IN THIS ARTICLE
|Tutorial Source Code |
Complete source code for this tutorial is available in our GitHub repository.
A quick video demo of the app in-action.
Voice is becoming a dominant bot interface, and speech-enabled devices continue to grow in adoption. Digital assistants, or bots, as they are widely known nowadays, speak more like humans. Their popularity is growing with a multitude of apps that can make your life easier, and their application is found in domains like customer service, home automation, chat and news readers to name a few.
In this tutorial, we’ll show you how to build a basic text-to-speech chatbot. In this specific example, we’ll make a chatbot that analyzes a stream of price updates for the stock market, and talks based on certain conditions. The TradeBot, as we’ll call it, will speak out a message when selected stock prices cross certain predefined threshold levels.
Overview of Watson Text-to-Speech
IBM Watson Text-to-Speech is an API apart of the offerings on the IBM Bluemix platform. It provides an API to convert written text to natural-sounding speech.
The service supports various languages and voices and accents to choose. It even supports customizable cadence, tone, emotions and expressiveness such as speaking about good news, or an apology, or uncertainty. You can check out a demo of the service here.
TradeBot: A Voice-Automated Stock Trading Agent
One important trait of successful traders is that they always keep themselves updated with stock price movements. But everyone knows that’s impossible to do manually. We’ve put that burden onto computers, and in this case, Tradebot.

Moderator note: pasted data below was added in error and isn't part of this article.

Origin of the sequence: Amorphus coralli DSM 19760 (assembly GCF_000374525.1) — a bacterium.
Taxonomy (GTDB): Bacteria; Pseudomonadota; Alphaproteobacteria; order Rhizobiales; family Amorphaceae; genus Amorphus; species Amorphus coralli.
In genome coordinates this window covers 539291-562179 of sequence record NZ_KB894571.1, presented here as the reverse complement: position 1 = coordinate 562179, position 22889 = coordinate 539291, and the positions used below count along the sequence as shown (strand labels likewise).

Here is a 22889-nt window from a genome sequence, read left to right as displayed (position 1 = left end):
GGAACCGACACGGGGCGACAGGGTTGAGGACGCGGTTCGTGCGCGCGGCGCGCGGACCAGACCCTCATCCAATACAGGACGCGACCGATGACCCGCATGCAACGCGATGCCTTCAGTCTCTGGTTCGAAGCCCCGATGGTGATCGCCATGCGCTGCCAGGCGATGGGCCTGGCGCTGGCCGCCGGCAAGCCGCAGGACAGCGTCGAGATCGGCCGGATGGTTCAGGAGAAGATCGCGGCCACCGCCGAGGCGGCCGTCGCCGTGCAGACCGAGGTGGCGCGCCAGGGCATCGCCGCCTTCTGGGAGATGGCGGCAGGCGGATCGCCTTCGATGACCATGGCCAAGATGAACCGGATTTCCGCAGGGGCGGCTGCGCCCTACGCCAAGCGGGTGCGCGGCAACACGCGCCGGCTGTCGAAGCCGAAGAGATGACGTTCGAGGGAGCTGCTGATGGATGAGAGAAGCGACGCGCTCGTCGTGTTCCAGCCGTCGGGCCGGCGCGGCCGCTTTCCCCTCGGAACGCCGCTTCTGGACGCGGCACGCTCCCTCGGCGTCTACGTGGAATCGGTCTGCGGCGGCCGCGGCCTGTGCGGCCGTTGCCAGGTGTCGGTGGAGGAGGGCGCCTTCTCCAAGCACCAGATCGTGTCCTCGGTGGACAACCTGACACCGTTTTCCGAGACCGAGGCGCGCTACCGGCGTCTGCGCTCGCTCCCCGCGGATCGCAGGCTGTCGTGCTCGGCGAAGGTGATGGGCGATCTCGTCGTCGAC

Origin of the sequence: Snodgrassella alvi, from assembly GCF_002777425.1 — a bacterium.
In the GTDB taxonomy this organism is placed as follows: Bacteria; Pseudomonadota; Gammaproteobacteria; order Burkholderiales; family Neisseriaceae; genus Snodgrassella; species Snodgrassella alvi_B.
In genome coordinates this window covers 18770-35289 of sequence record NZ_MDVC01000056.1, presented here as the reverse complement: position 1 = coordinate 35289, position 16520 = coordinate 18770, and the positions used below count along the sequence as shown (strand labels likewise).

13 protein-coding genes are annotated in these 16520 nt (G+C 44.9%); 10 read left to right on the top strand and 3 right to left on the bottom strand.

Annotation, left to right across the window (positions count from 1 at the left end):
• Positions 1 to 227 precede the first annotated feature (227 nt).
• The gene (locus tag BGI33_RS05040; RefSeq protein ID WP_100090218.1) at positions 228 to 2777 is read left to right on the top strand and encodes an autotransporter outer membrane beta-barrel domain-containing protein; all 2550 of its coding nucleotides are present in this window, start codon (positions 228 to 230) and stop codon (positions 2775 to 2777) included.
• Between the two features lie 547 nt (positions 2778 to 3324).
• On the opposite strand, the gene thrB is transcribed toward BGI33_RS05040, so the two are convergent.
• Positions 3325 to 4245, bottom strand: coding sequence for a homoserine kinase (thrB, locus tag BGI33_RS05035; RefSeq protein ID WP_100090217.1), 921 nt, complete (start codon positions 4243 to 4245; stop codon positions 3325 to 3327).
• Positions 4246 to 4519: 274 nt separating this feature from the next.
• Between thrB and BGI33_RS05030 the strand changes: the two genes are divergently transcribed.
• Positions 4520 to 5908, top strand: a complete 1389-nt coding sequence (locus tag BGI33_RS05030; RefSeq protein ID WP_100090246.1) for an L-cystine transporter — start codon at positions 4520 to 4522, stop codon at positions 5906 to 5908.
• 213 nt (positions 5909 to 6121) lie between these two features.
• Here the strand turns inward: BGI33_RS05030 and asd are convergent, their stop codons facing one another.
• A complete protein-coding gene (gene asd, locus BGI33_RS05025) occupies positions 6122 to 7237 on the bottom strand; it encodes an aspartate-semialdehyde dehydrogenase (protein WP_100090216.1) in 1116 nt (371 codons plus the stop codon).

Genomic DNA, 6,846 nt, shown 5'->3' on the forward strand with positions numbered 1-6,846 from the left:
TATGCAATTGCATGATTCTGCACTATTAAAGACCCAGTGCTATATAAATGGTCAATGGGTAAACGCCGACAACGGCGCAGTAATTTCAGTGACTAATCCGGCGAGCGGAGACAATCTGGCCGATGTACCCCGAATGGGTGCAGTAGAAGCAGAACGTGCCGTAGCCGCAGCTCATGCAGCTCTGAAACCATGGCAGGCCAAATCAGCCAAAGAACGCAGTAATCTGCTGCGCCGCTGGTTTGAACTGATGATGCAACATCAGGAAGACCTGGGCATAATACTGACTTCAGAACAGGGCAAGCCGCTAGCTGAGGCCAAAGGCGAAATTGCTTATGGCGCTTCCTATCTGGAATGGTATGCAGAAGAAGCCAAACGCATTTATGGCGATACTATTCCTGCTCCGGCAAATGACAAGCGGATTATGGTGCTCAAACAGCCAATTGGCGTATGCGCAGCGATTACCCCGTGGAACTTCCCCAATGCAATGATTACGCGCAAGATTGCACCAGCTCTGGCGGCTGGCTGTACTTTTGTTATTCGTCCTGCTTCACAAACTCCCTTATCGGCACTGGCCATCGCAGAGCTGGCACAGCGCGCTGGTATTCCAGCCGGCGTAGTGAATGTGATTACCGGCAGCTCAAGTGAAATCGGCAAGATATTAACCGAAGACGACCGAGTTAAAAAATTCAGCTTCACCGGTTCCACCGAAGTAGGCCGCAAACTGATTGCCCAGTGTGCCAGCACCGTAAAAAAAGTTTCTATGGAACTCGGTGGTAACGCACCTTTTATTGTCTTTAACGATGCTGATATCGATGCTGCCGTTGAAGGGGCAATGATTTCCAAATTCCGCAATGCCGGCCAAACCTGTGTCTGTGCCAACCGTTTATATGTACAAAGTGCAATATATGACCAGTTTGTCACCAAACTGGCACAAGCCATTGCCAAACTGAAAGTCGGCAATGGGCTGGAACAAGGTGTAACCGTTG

To build a speech-enabled trading bot, called TradeBot, you’ll use IBM Text-to-Speech service. TradeBot is a voice automated stock trading plugin. It acts as a friendly stock trading assistant by giving out audible alerts when your favorite stock crosses predefined upper or lower limit.
You’ll be able to configure the Tradebot with some stock counters and define their upper and lower thresholds. The TradeBot will give natural sounding feedback in male voice if the lower threshold is crossed and in female voice if upper threshold is crossed.
The speech synthesis capabilities of Watson are what gives the Tradebot its voice capabilities. The HTTP REST APIs access this service, via PubNub Functions, a serverless microservice. PubNub Functions host the service side business logic for the Tradebot and orchestrates the client requests with the Text To Speech service.
PubNub works on the publish/subscribe model of communication, where a publisher can publish a message on a channel, and any subscriber subscribed to that channel can receive it.
The sequence of operations to activate voice alerts for the Tradebot is as follows.
- The stock exchange captures the random movement of stock prices and publishes them.
- Once a stock price crosses a predefined threshold, the app publishes a message to PubNub network on a particular channel.
- Within PubNub network, the PubNub Functions microservice calls IBM Text to Speech service API which returns a URL of the synthesized speech from the text message.
- PubNub Functions adds this URL to the text message payload and publishes the payload to TradeBot client which is already subscribed to the particular channel.